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Relationship between size and frequency of an oscillator

  1. Apr 3, 2015 #1
    I've always just accepted that as you scale down a mechanical system the frequency and Q factor both increase. For example, this Wikipedia page simply says that "Small bells ring at higher frequencies than large bells".

    But for a driven damped harmonic oscillator, what is the exact relationship between size, resonant frequency, and Q factor?

    http://www.ieee-uffc.org/frequency-control/learning/pdf/Kaajakari-MEMS_Resonators_v2b.pdf [Broken]states that a tuning fork scales:

    ##\omega_r \propto \frac{1}{size}##

    But how about a mass-spring-damper? Will this also scale the same as the tuning fork?

    I'm trying to find out how the frequency and Q factor scale as you scale down MEMS oscillators, and the PDF above states that a MEMS oscillator can be modelled as a mass-spring-damper.

    ##m \ddot{x} + c \dot{x} + kx = F_{input}##

    If the oscillator can be modelled as above, can we use the same scaling law as the tuning fork? If we can, how can this be proved mathematically? If not, how will it scale? I'm guessing it all depends on how ##m##, ##c##, and ##k## scale with size. If this is complex, what is a fair assumption to simplify the problem? If the maths is still too complex, are there any rules of thumb of how mass-spring-damper frequency scales with size? Is there anything I need to watch out for as the MEMS resonator can be scaled down to micro and nano scale sizes?
     
    Last edited by a moderator: May 7, 2017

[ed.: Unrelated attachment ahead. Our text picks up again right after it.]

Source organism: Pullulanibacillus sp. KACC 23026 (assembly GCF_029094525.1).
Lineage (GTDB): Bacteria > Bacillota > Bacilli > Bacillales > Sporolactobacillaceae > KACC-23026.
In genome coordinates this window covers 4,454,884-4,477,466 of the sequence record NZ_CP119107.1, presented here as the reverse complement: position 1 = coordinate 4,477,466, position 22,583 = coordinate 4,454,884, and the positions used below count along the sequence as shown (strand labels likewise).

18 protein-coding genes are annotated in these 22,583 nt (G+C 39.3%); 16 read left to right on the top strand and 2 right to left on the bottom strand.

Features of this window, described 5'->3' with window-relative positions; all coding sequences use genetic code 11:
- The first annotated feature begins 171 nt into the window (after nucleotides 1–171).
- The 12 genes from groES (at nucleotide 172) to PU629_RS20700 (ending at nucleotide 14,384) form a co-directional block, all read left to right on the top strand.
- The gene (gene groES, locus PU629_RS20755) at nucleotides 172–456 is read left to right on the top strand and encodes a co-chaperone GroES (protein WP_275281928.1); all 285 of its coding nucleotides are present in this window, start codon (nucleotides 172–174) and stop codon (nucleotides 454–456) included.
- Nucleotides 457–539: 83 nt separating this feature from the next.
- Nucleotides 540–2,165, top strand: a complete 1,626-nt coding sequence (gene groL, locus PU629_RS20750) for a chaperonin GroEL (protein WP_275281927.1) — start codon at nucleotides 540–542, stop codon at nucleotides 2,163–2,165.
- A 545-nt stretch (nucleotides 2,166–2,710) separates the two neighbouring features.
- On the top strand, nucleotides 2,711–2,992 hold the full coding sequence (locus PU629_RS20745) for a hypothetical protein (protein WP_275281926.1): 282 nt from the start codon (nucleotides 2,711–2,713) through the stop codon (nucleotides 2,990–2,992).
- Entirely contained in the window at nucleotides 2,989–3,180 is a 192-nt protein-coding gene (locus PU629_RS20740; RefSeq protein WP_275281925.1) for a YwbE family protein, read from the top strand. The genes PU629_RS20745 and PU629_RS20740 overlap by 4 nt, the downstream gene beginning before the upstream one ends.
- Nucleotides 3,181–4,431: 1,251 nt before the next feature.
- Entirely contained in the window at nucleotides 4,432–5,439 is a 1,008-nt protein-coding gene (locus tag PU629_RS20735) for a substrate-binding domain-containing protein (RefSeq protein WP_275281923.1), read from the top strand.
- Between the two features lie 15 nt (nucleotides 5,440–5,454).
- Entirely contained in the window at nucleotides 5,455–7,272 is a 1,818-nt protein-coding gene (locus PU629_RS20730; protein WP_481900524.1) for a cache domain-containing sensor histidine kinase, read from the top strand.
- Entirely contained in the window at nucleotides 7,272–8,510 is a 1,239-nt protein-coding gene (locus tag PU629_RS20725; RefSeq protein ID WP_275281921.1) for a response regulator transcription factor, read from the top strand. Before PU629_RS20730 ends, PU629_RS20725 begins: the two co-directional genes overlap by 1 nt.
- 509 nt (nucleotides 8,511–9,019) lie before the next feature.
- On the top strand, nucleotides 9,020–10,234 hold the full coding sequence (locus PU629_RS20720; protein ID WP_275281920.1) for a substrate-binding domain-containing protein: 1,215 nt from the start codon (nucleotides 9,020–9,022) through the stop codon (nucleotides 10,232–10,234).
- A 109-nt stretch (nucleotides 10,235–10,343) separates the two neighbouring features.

2. jcsd
  3. Apr 3, 2015 #2
    I've almost found the answer. http://www.ieee-uffc.org/frequency-control/learning/pdf/Piazza-MEMS_Resonators_for_Frequency_v1.pdf [Broken]says the answer is:

    ##f_0 \propto \frac{T}{L^2} \sqrt{\frac{E}{\rho}}##

    I now just need to know what the symbols are. Any ideas?
     
    Last edited by a moderator: May 7, 2017
  4. Apr 8, 2015 #3
    from normal bell, frequency tuner, and other oscillations it is all f = sqrt (k/m), as the resonator mass decreases for a constant stiffness the frequency increases. or as stiffness increases the frequency increases.

    the equation above takes into account the geometry and young's modulus of the material - I think its material flexural vibration modes. take beam of material and you trying to calculate the stiffness and mass. the not an equals sign is to indicate that there a multiple modes possible.
    so basically a L length of beam, with a E young's modulus and a density rho, T is the beam's thickness.
    the first mode is going to be the greatest usually and the lowest frequency - simple bending.
     
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